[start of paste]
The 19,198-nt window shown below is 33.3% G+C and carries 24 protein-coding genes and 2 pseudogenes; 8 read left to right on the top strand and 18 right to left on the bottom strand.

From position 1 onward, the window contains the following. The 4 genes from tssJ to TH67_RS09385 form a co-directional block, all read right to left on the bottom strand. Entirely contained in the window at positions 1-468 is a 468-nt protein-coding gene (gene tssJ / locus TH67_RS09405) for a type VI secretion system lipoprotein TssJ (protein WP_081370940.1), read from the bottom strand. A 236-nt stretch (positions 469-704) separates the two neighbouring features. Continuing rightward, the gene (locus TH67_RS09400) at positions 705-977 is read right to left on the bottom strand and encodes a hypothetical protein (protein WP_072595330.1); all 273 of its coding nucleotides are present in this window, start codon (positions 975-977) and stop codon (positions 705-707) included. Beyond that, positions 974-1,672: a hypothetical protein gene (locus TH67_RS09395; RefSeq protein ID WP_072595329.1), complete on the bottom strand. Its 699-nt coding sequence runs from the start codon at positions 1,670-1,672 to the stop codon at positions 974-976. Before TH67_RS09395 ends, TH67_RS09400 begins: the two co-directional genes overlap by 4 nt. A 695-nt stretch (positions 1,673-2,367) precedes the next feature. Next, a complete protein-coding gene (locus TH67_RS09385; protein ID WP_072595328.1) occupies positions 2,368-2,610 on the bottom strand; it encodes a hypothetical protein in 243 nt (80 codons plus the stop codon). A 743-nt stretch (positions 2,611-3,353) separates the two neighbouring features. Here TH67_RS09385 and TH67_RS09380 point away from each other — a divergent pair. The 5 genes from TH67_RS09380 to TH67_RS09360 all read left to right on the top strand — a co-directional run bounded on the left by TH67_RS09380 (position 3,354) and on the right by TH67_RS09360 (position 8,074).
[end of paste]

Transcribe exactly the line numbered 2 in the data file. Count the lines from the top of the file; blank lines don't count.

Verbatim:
From position 1 onward, the window contains the following. The 4 genes from tssJ to TH67_RS09385 form a co-directional block, all read right to left on the bottom strand. Entirely contained in the window at positions 1-468 is a 468-nt protein-coding gene (gene tssJ / locus TH67_RS09405) for a type VI secretion system lipoprotein TssJ (protein WP_081370940.1), read from the bottom strand. A 236-nt stretch (positions 469-704) separates the two neighbouring features. Continuing rightward, the gene (locus TH67_RS09400) at positions 705-977 is read right to left on the bottom strand and encodes a hypothetical protein (protein WP_072595330.1); all 273 of its coding nucleotides are present in this window, start codon (positions 975-977) and stop codon (positions 705-707) included. Beyond that, positions 974-1,672: a hypothetical protein gene (locus TH67_RS09395; RefSeq protein ID WP_072595329.1), complete on the bottom strand. Its 699-nt coding sequence runs from the start codon at positions 1,670-1,672 to the stop codon at positions 974-976. Before TH67_RS09395 ends, TH67_RS09400 begins: the two co-directional genes overlap by 4 nt. A 695-nt stretch (positions 1,673-2,367) precedes the next feature. Next, a complete protein-coding gene (locus TH67_RS09385; protein ID WP_072595328.1) occupies positions 2,368-2,610 on the bottom strand; it encodes a hypothetical protein in 243 nt (80 codons plus the stop codon). A 743-nt stretch (positions 2,611-3,353) separates the two neighbouring features. Here TH67_RS09385 and TH67_RS09380 point away from each other — a divergent pair. The 5 genes from TH67_RS09380 to TH67_RS09360 all read left to right on the top strand — a co-directional run bounded on the left by TH67_RS09380 (position 3,354) and on the right by TH67_RS09360 (position 8,074).